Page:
When I was ten years old, when my folks visited my aunt’s house in California, I couldn’t sleep one night (strange house, strange bedroom), and I ended up reading this _Reader’s Digest_ article about a twelve-year-old girl who got pregnant (the father of her child was a fourteen year old) and was sent in this group home until the baby was born. The story made a strong impression on me because the girl was only two years older than I was, who was still a little kid, and I had learned pretty recently that I was adopted. I don’t remember what happened to her baby, but I do remember that this girl — a kid herself — was not ready, in all senses of that world, to have a kid herself.
I saw examples in real life as I navigated my teen years, seeing friends in junior high and high school get pregnant or get somebody pregnant; as I navigate my years as a teacher, seeing my students in college get pregnant or get somebody pregnant. I am astonished how they get over the initial shock and fear and, slowly, somehow, get on with their life, but this time with grim determination with the realization, like that girl in the article, that they were unprepared physically, emotionally, and financially to bear children.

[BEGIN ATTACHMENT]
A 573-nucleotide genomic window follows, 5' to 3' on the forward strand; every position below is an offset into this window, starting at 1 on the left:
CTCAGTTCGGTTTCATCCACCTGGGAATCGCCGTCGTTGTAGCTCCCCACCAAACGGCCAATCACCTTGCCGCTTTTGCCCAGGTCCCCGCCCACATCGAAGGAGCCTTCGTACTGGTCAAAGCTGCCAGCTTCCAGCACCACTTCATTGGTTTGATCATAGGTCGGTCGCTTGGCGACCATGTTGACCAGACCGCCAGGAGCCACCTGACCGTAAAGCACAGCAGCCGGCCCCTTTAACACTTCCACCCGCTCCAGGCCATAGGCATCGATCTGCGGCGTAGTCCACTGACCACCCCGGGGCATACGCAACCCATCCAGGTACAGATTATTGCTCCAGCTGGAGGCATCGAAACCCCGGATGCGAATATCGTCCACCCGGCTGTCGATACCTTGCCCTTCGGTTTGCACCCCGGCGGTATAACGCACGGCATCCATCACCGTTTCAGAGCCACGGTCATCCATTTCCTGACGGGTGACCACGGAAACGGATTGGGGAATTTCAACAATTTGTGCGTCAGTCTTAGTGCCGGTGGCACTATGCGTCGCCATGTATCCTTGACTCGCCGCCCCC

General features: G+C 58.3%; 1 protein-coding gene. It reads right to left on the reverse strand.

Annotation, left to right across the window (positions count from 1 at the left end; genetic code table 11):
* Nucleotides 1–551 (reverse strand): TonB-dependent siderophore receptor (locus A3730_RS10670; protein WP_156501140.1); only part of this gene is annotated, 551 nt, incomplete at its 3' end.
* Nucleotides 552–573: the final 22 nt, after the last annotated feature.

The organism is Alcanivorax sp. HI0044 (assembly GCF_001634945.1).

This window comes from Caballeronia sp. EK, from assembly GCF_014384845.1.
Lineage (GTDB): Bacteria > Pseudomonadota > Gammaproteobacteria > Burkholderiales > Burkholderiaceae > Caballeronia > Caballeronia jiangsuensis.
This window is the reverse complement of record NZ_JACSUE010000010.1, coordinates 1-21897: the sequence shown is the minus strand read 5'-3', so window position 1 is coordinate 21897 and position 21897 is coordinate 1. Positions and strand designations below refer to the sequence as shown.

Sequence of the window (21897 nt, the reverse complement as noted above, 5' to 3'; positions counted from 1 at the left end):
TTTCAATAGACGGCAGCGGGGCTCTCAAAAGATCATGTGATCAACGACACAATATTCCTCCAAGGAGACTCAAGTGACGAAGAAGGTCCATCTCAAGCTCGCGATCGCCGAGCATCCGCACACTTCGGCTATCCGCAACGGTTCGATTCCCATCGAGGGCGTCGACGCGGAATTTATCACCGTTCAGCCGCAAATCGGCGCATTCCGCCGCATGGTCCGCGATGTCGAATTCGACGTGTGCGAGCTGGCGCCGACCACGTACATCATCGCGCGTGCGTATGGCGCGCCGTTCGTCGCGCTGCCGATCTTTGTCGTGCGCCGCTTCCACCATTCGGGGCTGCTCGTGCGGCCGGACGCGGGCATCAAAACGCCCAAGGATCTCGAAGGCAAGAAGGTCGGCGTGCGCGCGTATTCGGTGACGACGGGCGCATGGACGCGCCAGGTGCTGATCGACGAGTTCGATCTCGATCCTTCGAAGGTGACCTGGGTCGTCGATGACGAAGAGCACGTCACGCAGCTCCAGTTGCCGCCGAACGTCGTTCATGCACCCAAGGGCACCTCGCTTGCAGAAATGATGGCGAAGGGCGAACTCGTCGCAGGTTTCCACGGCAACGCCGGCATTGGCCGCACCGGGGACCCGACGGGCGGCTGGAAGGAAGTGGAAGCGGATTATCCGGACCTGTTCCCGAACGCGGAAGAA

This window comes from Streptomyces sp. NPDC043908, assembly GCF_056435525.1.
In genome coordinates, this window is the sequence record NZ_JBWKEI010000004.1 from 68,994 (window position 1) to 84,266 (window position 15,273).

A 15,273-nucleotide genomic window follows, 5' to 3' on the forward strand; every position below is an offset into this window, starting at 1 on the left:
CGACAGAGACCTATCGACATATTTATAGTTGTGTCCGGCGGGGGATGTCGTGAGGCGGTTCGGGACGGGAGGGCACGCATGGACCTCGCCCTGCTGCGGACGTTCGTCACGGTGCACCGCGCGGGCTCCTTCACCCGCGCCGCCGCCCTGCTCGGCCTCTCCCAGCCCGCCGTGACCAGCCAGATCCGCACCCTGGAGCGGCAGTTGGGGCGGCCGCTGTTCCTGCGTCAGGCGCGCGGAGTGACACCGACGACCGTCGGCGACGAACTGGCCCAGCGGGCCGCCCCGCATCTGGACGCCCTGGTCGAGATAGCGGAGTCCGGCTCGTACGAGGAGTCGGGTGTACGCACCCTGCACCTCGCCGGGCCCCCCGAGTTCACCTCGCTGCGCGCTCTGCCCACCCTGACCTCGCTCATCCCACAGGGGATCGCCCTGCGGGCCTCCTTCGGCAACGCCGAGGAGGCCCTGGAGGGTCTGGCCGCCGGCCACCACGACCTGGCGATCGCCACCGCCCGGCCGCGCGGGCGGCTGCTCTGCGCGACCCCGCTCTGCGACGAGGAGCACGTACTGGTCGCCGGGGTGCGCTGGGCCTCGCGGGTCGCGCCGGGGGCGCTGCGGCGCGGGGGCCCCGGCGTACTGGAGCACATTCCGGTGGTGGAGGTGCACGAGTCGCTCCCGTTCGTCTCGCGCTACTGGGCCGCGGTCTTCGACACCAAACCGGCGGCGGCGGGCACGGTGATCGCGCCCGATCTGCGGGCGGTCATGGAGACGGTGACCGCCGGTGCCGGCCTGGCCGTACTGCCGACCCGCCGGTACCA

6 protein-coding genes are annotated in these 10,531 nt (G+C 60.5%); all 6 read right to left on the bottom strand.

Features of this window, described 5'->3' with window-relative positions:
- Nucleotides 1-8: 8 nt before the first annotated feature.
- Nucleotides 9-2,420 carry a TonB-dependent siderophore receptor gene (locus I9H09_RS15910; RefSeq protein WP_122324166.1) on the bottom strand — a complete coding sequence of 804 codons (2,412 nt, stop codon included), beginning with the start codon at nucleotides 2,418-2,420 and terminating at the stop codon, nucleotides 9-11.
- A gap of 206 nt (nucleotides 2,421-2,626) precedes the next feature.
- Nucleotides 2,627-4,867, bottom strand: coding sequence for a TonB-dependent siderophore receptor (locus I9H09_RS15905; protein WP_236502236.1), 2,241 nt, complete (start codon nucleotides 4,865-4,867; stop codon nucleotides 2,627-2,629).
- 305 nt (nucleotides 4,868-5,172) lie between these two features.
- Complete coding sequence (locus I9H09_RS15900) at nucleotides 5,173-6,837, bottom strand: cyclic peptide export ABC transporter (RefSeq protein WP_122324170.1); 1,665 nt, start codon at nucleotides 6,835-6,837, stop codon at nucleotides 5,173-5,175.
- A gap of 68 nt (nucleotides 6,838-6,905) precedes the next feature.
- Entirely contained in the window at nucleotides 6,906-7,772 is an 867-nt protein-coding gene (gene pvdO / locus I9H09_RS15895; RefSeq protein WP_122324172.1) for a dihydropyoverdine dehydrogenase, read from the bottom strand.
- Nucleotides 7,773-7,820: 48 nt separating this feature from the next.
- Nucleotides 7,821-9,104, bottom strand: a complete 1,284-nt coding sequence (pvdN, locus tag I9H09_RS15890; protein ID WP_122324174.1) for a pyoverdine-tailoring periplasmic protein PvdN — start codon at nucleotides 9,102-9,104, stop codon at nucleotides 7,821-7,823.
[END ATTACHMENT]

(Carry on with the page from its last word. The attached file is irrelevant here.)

I think of all this after talking with a student of mine, a 19-year old freshman who became pregnant over the summer. She decided to carry the child to term as opposed to have an abortion — I believe because I teach in a very conservative Christian college and most students here come from very conservative Christian homes. And so, she arrives this semester, not quite an adult but now with very adult responsibilities on her mind, a little girl who one semester ago only thought of football games and parties and now has to think of doctor’s appointments, prenatal care, and wondering how in God’s name can she carry on with her homework when homework is the last thing on her mind.
As my students know, I have no children, mostly because I have always been aware of the great cost of having children — yes, financially, but also just how fundamentally different one’s life becomes when one has a child. My mother didn’t get her first *real* full-time job until all of her four kids were in school, and my father left the Navy partly so that he could be home to help raise his teenage son. So, what with my age and my education, I have a choice when it comes to having children while my students did not — but they accepted these unplanned pregnancies… because what else could they do? And somehow — with their faith in God, with the support of their families — they carry on, one semester, one month, one week, one day at a time, and they become parents. They are afraid, but they carry on…
There is much I learn from my students.